Gone are the days when businesses were only expected to generate profits and it was up to non-profits to solve society’s problems. Today, businesses are also expected to have a positive impact on society and the environment. One way companies are filling this new role is through the B Corp certification.
What is a B Corp?
A certified B corporation, or B Corp, is a designation for companies that meet high standards of social and environmental performance, transparency, and accountability. These companies have demonstrated commitment to the triple bottom line: people, planet, and profit.
There are three key aspects of a B Corp:
- The company has demonstrated high social and environmental performance through the B Impact Assessment, which covers the company’s impact on its workers, community, environment, and customers
- The company has made a legal commitment to be accountable to all stakeholders, not just shareholders. Traditional corporations are legally obliged to serve the financial interests of shareholders or company owners. However, B Corps must also create value for all stakeholders, meaning those impacted by business decisions such as customers, employees, and community members
- The company exhibits transparency by publishing its performance and impact assessment on the B Lab website
Today, many companies are choosing to demonstrate their social and environmental values with the B Corp certification. Globally, there are nearly 6,000 B Corps in 85 countries covering 158 industries.
Who certifies B Corporations?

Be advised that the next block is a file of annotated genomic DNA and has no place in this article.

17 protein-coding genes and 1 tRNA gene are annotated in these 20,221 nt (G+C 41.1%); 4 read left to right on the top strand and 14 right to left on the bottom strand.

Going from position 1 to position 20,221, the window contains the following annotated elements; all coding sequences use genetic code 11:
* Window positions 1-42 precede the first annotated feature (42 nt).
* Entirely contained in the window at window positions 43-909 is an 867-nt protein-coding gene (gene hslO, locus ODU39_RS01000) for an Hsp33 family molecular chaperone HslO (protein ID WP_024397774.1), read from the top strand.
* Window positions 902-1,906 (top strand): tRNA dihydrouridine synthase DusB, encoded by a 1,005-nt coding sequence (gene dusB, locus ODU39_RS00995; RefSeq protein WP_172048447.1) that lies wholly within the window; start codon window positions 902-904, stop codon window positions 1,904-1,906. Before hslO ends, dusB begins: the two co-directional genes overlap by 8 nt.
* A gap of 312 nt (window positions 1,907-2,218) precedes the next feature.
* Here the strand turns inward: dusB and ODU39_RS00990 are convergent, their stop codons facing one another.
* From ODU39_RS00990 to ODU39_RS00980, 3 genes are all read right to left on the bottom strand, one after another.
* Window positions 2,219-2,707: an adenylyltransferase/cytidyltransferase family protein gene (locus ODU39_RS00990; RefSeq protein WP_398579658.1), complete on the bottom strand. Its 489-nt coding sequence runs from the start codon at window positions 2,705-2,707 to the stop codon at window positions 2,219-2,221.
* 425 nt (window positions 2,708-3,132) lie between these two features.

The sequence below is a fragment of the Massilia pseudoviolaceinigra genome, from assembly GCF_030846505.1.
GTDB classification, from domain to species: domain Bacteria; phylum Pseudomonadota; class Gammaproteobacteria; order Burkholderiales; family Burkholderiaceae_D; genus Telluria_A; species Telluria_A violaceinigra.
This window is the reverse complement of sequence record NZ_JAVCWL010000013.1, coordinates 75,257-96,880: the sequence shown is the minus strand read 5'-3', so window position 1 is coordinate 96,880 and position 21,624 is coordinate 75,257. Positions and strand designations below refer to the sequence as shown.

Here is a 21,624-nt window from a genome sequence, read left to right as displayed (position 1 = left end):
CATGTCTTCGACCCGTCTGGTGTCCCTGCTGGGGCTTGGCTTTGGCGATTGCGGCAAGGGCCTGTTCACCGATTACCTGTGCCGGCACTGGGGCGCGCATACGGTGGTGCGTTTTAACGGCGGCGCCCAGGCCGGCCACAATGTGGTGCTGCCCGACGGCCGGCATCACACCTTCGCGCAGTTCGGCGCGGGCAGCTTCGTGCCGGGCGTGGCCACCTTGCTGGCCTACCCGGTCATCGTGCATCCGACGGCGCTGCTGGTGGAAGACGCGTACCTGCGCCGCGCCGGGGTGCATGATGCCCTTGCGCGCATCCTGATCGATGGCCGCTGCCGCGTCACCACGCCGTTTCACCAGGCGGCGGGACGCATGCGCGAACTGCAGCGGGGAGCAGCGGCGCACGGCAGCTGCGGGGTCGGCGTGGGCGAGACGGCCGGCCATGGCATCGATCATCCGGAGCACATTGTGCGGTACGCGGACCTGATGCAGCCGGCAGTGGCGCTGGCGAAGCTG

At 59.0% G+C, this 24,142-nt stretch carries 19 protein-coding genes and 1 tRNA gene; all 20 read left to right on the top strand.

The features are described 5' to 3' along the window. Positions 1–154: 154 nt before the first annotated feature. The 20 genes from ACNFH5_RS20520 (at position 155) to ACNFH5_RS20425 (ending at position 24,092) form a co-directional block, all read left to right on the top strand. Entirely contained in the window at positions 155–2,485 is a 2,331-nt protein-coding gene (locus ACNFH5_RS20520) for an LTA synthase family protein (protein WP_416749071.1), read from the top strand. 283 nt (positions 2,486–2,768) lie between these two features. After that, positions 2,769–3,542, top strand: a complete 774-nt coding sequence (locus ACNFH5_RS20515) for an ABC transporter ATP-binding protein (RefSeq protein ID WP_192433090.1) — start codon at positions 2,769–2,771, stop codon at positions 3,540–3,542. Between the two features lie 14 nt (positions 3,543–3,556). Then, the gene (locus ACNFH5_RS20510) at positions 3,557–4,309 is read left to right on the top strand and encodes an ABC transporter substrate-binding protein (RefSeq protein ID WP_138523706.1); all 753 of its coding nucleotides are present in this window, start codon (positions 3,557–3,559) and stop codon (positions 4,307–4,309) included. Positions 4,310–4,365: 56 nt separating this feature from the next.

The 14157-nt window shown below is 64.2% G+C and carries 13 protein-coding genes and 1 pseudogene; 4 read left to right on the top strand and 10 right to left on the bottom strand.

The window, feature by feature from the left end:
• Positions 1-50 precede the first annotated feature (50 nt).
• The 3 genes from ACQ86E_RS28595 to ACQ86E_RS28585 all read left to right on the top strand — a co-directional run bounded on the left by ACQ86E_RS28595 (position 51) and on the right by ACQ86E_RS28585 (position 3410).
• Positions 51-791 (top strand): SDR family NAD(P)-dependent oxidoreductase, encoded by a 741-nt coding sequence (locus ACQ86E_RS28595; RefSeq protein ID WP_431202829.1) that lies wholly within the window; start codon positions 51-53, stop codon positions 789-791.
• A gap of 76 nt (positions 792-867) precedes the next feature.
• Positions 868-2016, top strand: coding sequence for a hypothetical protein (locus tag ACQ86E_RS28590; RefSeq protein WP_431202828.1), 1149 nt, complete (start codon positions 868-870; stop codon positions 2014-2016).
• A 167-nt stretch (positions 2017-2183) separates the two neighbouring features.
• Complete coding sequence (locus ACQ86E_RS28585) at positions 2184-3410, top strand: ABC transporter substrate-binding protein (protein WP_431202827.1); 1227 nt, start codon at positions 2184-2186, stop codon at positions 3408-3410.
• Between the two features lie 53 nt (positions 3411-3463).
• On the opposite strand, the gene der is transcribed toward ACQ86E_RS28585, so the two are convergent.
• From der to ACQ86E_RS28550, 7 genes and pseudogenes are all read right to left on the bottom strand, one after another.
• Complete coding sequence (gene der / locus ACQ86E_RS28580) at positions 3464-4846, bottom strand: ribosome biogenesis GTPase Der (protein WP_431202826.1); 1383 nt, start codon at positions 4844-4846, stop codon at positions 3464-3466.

B Corps are certified by B Lab, a non-profit dedicated to transforming the global economy to benefit all people, communities, and the planet. Founded in 2006 in the United States, B Lab has grown into a global network with hubs all over the world that support potential and certified B Corps in their regions.
In addition to the B Corp certification, the B Lab also creates other standards, policies, tools, and programs to help companies address society’s biggest challenges.
Can any company become a B Corp?
In general, any for-profit company can become a B Corp. B Corps span every industry and range in size from sole proprietorships to multinational corporations. The only criteria are that the company must have been in operation for at least one year, and non-profits and state-owned entities are not eligible.
Additional requirements may be applied to certain companies, such as large multinational and public companies. B Lab defines these complex cases as companies with more than $1bn in revenue and/or operate in 2+ industries, 5+ countries, or have 5+ subsidiaries. In these cases, B Lab may apply additional screening and consultation before awarding the B Corp certification.
What are the criteria and verification process to become a B Corp?
To become a B Corp, a company must go through the B Impact Assessment, or “BIA”, which covers the company’s entire performance, from supply chain and carbon footprint to charitable giving, diversity and inclusion, and employee benefits.
The process looks like this:
- Submit the B Impact Assessment, which is a free, confidential, online tool that scores the company’s social and environmental impact. The assessment has five key topic areas: Governance, Workers, Environment, Community, and Customers. Sample questions include:
- Governance: What portion of your management is evaluated in writing on their performance with regard to corporate, social, and environmental targets?
- Workers: What percentage above the legal minimum wage does your lowest-paid hourly employee earn?
- Environment: Does your company monitor and record its universal waste production?
- Community: What percentage of management is from underrepresented populations?
- Customers: Is the social or economic problem addressed by your product/service one that is faced directly by your customers and/or your clients’ beneficiaries?
- To be eligible for B Corp certification, the company must achieve at least 80 points out of a possible 200.
- Responses are then evaluated by B Lab analysts to determine the company’s eligibility.